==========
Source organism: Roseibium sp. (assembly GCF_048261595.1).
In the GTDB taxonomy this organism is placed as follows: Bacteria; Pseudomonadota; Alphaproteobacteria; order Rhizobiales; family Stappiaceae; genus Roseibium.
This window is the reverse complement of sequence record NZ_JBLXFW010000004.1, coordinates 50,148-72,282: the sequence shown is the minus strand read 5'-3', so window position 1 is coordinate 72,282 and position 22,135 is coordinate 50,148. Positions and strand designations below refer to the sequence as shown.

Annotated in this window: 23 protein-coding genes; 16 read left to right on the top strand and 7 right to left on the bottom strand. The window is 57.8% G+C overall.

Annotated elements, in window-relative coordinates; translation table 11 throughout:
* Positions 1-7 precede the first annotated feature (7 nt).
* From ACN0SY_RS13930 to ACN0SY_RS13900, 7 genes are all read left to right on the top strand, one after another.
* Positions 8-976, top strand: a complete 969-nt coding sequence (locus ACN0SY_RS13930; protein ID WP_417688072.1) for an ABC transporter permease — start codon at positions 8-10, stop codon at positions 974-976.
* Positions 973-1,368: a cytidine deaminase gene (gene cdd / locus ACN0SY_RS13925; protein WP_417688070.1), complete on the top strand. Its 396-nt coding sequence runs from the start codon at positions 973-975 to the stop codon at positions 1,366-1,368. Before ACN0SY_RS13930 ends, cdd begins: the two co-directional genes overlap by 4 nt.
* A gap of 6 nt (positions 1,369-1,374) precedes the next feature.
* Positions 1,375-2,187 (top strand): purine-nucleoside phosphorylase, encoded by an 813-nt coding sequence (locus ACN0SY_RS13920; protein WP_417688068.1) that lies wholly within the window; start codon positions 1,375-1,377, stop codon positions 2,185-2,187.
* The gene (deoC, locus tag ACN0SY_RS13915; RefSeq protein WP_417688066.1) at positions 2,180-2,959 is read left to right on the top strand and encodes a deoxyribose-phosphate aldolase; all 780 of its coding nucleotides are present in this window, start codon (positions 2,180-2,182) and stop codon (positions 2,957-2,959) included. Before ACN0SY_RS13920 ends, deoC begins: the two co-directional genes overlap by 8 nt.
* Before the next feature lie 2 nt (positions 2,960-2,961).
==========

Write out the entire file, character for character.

Source organism: Roseibium sp. (assembly GCF_048261595.1).
In the GTDB taxonomy this organism is placed as follows: Bacteria; Pseudomonadota; Alphaproteobacteria; order Rhizobiales; family Stappiaceae; genus Roseibium.
This window is the reverse complement of sequence record NZ_JBLXFW010000004.1, coordinates 50,148-72,282: the sequence shown is the minus strand read 5'-3', so window position 1 is coordinate 72,282 and position 22,135 is coordinate 50,148. Positions and strand designations below refer to the sequence as shown.

Annotated in this window: 23 protein-coding genes; 16 read left to right on the top strand and 7 right to left on the bottom strand. The window is 57.8% G+C overall.

Annotated elements, in window-relative coordinates; translation table 11 throughout:
* Positions 1-7 precede the first annotated feature (7 nt).
* From ACN0SY_RS13930 to ACN0SY_RS13900, 7 genes are all read left to right on the top strand, one after another.
* Positions 8-976, top strand: a complete 969-nt coding sequence (locus ACN0SY_RS13930; protein ID WP_417688072.1) for an ABC transporter permease — start codon at positions 8-10, stop codon at positions 974-976.
* Positions 973-1,368: a cytidine deaminase gene (gene cdd / locus ACN0SY_RS13925; protein WP_417688070.1), complete on the top strand. Its 396-nt coding sequence runs from the start codon at positions 973-975 to the stop codon at positions 1,366-1,368. Before ACN0SY_RS13930 ends, cdd begins: the two co-directional genes overlap by 4 nt.
* A gap of 6 nt (positions 1,369-1,374) precedes the next feature.
* Positions 1,375-2,187 (top strand): purine-nucleoside phosphorylase, encoded by an 813-nt coding sequence (locus ACN0SY_RS13920; protein WP_417688068.1) that lies wholly within the window; start codon positions 1,375-1,377, stop codon positions 2,185-2,187.
* The gene (deoC, locus tag ACN0SY_RS13915; RefSeq protein WP_417688066.1) at positions 2,180-2,959 is read left to right on the top strand and encodes a deoxyribose-phosphate aldolase; all 780 of its coding nucleotides are present in this window, start codon (positions 2,180-2,182) and stop codon (positions 2,957-2,959) included. Before ACN0SY_RS13920 ends, deoC begins: the two co-directional genes overlap by 8 nt.
* Before the next feature lie 2 nt (positions 2,960-2,961).